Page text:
int main (int argc, char** argv)
{
int i=0;

foo(&i);

cout << i << endl;
}

there are actually a couple ways of doing it the "correct" way in C++, fwiw.

Soulstorm
Feb 25, 2006, 02:23 PM
Pointers are essential to intermediate-to-advanced levels of programming. While they can really be a pain in the ass (especially in C++) they can also save you a lot of time, and allow you to perform actions that couldn't perform otherwise.

Kelmon
Feb 26, 2006, 02:40 AM
void foo (int* i)
{
(*i)++;
}

int main (int argc, char** argv)
{
int i=0;

foo(&i);

cout << i << endl;
}



OK, next stupid questions: what does the double asterisk (**) in the main method arguments signify, and why is an ampersand (&) used in the call to the foo method rather than an asterisk?

Thanks for the clarification that C/C++ is not pass by reference since I've got very used to that in Java and it would undoubtedly have caught me out.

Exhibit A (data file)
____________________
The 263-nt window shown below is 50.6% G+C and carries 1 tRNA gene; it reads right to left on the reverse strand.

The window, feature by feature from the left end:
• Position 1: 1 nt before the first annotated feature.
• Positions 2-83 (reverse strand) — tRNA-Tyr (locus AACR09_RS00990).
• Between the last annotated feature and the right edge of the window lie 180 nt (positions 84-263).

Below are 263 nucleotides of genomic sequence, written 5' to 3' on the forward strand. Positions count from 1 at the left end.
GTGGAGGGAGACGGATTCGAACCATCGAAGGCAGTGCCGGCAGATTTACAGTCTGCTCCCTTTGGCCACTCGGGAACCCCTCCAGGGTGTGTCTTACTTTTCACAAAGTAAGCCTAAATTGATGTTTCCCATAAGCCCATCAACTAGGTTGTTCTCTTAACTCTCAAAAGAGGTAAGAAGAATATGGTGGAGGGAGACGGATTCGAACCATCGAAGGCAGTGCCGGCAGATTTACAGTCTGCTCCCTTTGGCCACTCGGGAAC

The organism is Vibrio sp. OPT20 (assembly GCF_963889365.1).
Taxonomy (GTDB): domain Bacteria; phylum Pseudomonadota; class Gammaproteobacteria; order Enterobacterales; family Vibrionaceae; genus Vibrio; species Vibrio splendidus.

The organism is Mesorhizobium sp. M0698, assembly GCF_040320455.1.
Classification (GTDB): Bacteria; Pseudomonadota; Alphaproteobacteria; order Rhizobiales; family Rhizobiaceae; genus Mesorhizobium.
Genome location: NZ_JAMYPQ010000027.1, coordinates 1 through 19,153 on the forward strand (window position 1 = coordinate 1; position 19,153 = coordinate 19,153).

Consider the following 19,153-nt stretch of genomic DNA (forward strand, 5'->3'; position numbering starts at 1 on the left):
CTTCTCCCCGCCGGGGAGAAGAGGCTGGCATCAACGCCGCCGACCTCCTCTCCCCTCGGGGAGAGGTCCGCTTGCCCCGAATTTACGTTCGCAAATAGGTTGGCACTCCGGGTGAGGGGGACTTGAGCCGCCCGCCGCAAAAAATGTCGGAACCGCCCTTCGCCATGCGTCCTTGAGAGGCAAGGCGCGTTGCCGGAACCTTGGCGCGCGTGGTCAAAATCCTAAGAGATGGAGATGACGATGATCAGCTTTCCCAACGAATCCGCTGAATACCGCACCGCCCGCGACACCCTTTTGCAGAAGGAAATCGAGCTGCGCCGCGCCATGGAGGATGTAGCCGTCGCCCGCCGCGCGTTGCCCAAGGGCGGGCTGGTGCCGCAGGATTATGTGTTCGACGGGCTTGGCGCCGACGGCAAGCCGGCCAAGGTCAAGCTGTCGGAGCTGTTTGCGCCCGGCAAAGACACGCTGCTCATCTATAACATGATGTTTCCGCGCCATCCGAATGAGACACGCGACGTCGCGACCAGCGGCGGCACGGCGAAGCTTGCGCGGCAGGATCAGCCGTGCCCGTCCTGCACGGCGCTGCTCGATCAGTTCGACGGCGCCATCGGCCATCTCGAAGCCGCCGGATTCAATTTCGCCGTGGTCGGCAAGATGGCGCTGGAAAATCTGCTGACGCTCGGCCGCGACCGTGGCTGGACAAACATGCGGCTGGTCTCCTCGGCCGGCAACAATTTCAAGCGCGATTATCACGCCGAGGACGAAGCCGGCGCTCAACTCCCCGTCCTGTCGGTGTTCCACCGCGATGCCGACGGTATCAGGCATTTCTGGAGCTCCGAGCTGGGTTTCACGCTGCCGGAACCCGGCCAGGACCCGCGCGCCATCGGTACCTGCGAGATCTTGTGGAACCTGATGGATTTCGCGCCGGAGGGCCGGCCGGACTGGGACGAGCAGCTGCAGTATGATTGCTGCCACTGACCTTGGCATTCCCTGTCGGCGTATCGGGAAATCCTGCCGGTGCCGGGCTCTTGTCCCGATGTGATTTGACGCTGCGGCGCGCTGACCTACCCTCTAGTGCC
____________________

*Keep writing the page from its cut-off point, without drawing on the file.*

zimv20
Feb 26, 2006, 02:55 AM
what does the double asterisk (**) in the main method arguments signify
char** argv is a pointer to an array. an array of strings, actually, where a string is an array of characters.

in C/C++, the main() always has those two arguments: argc is the number of token strings on the command line, and argv (where v is 'vector') contains all the values of the command line, including the name of the executable, any options, and the arguments.

for example, for this execution command:

% a.out file1 file2

argc would be 3, and argv would be:
argv[0] = "a.out"
argv[1] = "file1"
argv[2] = "file2"

further:
argv[0][0] = 'a'
argv[2][4] = '2'

in general, ** means a pointer to a pointer. basically, anytime you make a pointer to something (including another pointer), it means "where to find".

why is an ampersand (&) used in the call to the foo method rather than an asterisk?
& means "take the address of". it's how you make a pointer to something. the * means to dereference the pointer, if it's in code. if it's part of a declaration, it's simply indicating the variable is a pointer.